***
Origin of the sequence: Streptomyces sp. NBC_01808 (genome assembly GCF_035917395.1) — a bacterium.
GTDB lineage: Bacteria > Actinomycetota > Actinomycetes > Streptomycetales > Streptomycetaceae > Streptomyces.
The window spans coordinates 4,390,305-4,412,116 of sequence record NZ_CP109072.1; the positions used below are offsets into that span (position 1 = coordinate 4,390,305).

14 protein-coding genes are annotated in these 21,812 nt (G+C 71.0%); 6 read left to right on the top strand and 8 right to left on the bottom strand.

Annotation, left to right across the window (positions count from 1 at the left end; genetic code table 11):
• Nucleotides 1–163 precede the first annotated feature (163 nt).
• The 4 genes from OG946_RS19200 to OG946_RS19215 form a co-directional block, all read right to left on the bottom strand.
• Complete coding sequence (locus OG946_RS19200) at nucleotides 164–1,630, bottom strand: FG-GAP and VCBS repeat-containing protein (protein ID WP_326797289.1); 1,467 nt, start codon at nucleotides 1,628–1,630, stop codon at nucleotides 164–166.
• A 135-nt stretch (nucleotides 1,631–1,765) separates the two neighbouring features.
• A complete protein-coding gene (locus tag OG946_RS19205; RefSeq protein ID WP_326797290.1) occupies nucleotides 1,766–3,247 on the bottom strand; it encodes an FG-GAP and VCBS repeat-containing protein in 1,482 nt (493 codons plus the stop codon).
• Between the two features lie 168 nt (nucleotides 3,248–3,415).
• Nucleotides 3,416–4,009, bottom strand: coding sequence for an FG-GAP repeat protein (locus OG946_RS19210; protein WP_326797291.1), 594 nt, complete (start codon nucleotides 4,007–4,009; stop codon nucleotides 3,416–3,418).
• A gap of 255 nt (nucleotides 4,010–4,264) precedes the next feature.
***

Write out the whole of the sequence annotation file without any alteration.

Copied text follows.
Origin of the sequence: Streptomyces sp. NBC_01808 (genome assembly GCF_035917395.1) — a bacterium.
GTDB lineage: Bacteria > Actinomycetota > Actinomycetes > Streptomycetales > Streptomycetaceae > Streptomyces.
The window spans coordinates 4,390,305-4,412,116 of sequence record NZ_CP109072.1; the positions used below are offsets into that span (position 1 = coordinate 4,390,305).

14 protein-coding genes are annotated in these 21,812 nt (G+C 71.0%); 6 read left to right on the top strand and 8 right to left on the bottom strand.

Annotation, left to right across the window (positions count from 1 at the left end; genetic code table 11):
• Nucleotides 1–163 precede the first annotated feature (163 nt).
• The 4 genes from OG946_RS19200 to OG946_RS19215 form a co-directional block, all read right to left on the bottom strand.
• Complete coding sequence (locus OG946_RS19200) at nucleotides 164–1,630, bottom strand: FG-GAP and VCBS repeat-containing protein (protein ID WP_326797289.1); 1,467 nt, start codon at nucleotides 1,628–1,630, stop codon at nucleotides 164–166.
• A 135-nt stretch (nucleotides 1,631–1,765) separates the two neighbouring features.
• A complete protein-coding gene (locus tag OG946_RS19205; RefSeq protein ID WP_326797290.1) occupies nucleotides 1,766–3,247 on the bottom strand; it encodes an FG-GAP and VCBS repeat-containing protein in 1,482 nt (493 codons plus the stop codon).
• Between the two features lie 168 nt (nucleotides 3,248–3,415).
• Nucleotides 3,416–4,009, bottom strand: coding sequence for an FG-GAP repeat protein (locus OG946_RS19210; protein WP_326797291.1), 594 nt, complete (start codon nucleotides 4,007–4,009; stop codon nucleotides 3,416–3,418).
• A gap of 255 nt (nucleotides 4,010–4,264) precedes the next feature.